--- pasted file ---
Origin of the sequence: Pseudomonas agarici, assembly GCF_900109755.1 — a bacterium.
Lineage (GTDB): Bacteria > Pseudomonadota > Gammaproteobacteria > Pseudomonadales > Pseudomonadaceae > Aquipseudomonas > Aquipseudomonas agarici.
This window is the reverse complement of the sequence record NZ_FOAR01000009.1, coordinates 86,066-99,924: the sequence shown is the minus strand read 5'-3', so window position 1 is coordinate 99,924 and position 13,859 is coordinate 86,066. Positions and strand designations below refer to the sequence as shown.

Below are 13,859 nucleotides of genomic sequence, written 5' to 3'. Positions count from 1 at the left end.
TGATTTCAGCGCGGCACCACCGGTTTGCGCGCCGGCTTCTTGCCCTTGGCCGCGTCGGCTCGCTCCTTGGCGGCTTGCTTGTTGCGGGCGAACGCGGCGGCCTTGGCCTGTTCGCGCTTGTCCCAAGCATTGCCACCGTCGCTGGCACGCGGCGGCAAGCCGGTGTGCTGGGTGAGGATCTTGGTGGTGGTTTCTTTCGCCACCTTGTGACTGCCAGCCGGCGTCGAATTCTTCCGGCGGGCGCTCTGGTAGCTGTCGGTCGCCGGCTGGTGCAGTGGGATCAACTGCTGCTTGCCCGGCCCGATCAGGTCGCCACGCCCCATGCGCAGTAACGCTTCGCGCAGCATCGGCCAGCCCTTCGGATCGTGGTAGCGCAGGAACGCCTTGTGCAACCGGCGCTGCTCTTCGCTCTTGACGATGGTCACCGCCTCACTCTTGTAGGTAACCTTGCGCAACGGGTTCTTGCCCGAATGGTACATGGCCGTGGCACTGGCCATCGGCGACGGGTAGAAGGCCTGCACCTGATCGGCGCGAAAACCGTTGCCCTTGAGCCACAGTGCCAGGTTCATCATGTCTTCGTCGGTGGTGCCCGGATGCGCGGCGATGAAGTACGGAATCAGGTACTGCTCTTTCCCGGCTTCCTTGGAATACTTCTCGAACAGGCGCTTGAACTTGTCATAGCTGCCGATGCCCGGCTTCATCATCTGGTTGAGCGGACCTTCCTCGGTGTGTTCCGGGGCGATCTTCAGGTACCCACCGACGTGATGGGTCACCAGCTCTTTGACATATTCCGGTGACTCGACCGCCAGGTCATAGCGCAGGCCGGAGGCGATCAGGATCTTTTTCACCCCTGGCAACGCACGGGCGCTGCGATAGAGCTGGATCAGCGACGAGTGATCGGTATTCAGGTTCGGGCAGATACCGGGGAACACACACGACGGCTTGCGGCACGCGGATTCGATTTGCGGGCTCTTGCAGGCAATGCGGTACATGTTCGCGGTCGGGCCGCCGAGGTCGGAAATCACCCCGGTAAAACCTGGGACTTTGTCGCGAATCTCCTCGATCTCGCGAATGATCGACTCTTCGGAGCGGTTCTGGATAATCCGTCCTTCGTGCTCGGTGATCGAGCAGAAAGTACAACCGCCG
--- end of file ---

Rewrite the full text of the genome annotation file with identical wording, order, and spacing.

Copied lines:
Origin of the sequence: Pseudomonas agarici, assembly GCF_900109755.1 — a bacterium.
Lineage (GTDB): Bacteria > Pseudomonadota > Gammaproteobacteria > Pseudomonadales > Pseudomonadaceae > Aquipseudomonas > Aquipseudomonas agarici.
This window is the reverse complement of the sequence record NZ_FOAR01000009.1, coordinates 86,066-99,924: the sequence shown is the minus strand read 5'-3', so window position 1 is coordinate 99,924 and position 13,859 is coordinate 86,066. Positions and strand designations below refer to the sequence as shown.

Below are 13,859 nucleotides of genomic sequence, written 5' to 3'. Positions count from 1 at the left end.
TGATTTCAGCGCGGCACCACCGGTTTGCGCGCCGGCTTCTTGCCCTTGGCCGCGTCGGCTCGCTCCTTGGCGGCTTGCTTGTTGCGGGCGAACGCGGCGGCCTTGGCCTGTTCGCGCTTGTCCCAAGCATTGCCACCGTCGCTGGCACGCGGCGGCAAGCCGGTGTGCTGGGTGAGGATCTTGGTGGTGGTTTCTTTCGCCACCTTGTGACTGCCAGCCGGCGTCGAATTCTTCCGGCGGGCGCTCTGGTAGCTGTCGGTCGCCGGCTGGTGCAGTGGGATCAACTGCTGCTTGCCCGGCCCGATCAGGTCGCCACGCCCCATGCGCAGTAACGCTTCGCGCAGCATCGGCCAGCCCTTCGGATCGTGGTAGCGCAGGAACGCCTTGTGCAACCGGCGCTGCTCTTCGCTCTTGACGATGGTCACCGCCTCACTCTTGTAGGTAACCTTGCGCAACGGGTTCTTGCCCGAATGGTACATGGCCGTGGCACTGGCCATCGGCGACGGGTAGAAGGCCTGCACCTGATCGGCGCGAAAACCGTTGCCCTTGAGCCACAGTGCCAGGTTCATCATGTCTTCGTCGGTGGTGCCCGGATGCGCGGCGATGAAGTACGGAATCAGGTACTGCTCTTTCCCGGCTTCCTTGGAATACTTCTCGAACAGGCGCTTGAACTTGTCATAGCTGCCGATGCCCGGCTTCATCATCTGGTTGAGCGGACCTTCCTCGGTGTGTTCCGGGGCGATCTTCAGGTACCCACCGACGTGATGGGTCACCAGCTCTTTGACATATTCCGGTGACTCGACCGCCAGGTCATAGCGCAGGCCGGAGGCGATCAGGATCTTTTTCACCCCTGGCAACGCACGGGCGCTGCGATAGAGCTGGATCAGCGACGAGTGATCGGTATTCAGGTTCGGGCAGATACCGGGGAACACACACGACGGCTTGCGGCACGCGGATTCGATTTGCGGGCTCTTGCAGGCAATGCGGTACATGTTCGCGGTCGGGCCGCCGAGGTCGGAAATCACCCCGGTAAAACCTGGGACTTTGTCGCGAATCTCCTCGATCTCGCGAATGATCGACTCTTCGGAGCGGTTCTGGATAATCCGTCCTTCGTGCTCGGTGATCGAGCAGAAAGTACAACCGCCG